Monday, November 7, 2016

Looking at Lucinda, then and now

Scenes from Dance (2009) by Lucinda Childs
(photos: Sally Cohn)

I regret missing Barnard College Dance Department's recent evening with Lucinda Childs and French filmmaker Patrick Bensard, director of the 2005 documentary, Lucinda Childs. Just short of an hour, the film traces notable influences and milestones in the dance artist's career--her exposure to the aesthetics of Cunningham and Cage, explorations with her fellow Judson iconoclasts such as Yvonne Rainer, magisterial flights through the Philip Glass/Robert Wilson universe.

It is Wilson, interviewed by Bensard, who best sums up the multitude within Childs, the mixed feelings she and her elegant, minimalist aesthetic can stir in a viewer. He describes a being at once soft and severe, hot and cold, and he appears to love her every polarized contradiction. The film includes wonderful excerpts of Childs, Mikhail Baryshnikov and other dancers performing her choreography--skimming the floor and slicing through air like figure skaters, earth and its gravity mere playthings to these mercurial figures.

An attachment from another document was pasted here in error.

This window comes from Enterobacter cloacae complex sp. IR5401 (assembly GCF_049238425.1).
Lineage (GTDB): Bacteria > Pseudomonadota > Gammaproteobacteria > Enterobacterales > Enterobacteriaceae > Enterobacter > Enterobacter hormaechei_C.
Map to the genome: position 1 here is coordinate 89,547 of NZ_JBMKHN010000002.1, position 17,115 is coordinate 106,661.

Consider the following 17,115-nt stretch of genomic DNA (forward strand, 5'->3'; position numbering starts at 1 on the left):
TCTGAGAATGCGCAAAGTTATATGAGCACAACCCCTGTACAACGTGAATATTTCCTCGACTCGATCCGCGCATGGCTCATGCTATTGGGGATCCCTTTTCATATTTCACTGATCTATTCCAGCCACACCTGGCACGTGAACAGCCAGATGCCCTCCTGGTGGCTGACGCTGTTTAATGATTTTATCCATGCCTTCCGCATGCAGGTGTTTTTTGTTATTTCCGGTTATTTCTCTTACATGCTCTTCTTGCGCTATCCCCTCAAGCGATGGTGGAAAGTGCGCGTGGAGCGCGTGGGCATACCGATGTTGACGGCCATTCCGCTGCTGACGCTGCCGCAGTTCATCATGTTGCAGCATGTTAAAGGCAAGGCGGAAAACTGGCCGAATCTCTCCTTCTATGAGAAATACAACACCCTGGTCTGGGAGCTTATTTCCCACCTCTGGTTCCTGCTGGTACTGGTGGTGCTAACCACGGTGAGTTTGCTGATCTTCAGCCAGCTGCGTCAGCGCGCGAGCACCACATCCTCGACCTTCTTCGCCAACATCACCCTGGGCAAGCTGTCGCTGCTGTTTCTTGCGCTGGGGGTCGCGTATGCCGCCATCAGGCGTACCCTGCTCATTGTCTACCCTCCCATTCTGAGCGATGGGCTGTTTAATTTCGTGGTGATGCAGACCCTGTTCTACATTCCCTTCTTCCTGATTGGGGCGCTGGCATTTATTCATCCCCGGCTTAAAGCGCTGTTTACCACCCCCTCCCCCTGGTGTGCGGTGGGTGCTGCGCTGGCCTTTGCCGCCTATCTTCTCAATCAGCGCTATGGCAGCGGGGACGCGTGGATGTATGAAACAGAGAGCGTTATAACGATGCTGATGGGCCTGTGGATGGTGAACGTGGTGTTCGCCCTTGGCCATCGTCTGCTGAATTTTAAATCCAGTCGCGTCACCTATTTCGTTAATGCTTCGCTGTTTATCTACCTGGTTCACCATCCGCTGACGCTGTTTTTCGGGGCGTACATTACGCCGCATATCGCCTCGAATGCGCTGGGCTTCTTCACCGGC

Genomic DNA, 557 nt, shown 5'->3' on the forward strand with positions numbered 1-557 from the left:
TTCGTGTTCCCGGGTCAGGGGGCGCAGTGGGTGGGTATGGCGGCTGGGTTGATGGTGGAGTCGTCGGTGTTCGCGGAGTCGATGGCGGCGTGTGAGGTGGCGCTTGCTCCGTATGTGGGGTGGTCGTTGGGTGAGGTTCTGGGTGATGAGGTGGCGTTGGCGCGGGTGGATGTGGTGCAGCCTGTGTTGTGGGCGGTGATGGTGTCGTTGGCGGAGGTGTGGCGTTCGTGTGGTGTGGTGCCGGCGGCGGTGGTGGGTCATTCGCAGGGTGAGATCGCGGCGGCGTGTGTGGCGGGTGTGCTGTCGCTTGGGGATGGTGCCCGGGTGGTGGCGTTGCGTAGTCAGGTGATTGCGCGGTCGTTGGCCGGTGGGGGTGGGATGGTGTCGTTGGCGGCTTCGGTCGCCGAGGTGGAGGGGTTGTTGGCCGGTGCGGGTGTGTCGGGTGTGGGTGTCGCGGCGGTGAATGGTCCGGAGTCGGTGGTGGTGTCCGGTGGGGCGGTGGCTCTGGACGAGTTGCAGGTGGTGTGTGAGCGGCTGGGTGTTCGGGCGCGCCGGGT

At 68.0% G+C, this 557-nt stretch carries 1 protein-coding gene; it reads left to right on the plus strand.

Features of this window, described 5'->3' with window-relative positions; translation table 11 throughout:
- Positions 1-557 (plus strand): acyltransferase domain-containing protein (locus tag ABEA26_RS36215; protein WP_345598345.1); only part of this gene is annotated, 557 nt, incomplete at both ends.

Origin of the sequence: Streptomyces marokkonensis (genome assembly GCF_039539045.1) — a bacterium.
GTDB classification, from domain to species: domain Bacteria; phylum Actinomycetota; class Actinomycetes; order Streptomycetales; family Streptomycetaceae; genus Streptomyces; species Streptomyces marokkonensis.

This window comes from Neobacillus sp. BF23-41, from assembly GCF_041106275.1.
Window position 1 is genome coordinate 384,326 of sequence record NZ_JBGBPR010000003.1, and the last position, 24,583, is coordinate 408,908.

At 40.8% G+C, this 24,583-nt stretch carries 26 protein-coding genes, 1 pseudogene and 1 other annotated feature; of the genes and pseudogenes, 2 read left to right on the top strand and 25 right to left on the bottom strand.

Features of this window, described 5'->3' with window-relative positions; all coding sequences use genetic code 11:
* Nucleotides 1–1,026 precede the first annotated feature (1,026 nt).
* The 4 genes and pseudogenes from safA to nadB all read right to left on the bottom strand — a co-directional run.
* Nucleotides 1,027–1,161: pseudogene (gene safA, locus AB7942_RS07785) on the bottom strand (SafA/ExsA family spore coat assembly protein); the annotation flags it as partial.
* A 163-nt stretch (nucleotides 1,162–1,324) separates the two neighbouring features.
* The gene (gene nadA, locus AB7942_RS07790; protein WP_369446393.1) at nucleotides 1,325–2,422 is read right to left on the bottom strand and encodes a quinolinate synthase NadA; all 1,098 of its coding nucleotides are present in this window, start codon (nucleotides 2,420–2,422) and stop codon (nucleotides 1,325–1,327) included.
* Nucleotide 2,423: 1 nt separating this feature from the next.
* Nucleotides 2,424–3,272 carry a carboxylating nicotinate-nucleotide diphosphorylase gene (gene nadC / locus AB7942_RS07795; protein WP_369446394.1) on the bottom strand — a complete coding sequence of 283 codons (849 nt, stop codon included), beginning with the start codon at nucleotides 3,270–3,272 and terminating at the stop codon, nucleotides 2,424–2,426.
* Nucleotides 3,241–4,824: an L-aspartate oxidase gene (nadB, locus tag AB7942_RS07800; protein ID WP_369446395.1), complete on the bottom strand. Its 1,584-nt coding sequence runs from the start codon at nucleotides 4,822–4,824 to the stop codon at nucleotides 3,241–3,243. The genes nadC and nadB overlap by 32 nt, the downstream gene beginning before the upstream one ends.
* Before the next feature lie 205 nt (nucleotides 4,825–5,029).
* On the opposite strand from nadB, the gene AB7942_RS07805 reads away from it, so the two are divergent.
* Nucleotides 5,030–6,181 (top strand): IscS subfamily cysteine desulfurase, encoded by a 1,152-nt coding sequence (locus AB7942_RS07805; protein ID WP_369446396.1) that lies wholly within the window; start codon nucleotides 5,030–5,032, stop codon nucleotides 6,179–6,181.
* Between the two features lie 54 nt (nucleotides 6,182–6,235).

Worth any price of admission are the brief glimpses of her solo Carnation, made in 1964 when I was 12 and a decade away from starting to write about dance. Maybe only a woman as frosty-looking as Childs could be this wickedly clever, surreal and funny in her ritualistic precision, crowning herself with a flexible strainer basket, carefully stuffing kitchen sponges into her mouth and fanning the stack open like a duck's bill.  How I wish I could see it performed live now.

* * *

See the fall season of The Lucinda Childs Dance Company at The Joyce Theater, November 29-December 11. The first week's program includes the New York premiere of a Joyce commission, The Sun Roars Into View (2016), and the second week features Childs's signature work, Dance (1979) with a commissioned score by Philip Glass and the original film decor by Sol LeWitt.

For information and tickets, click here.

The Joyce Theater
175 Eighth Avenue (corner of 19th Street), Manhattan

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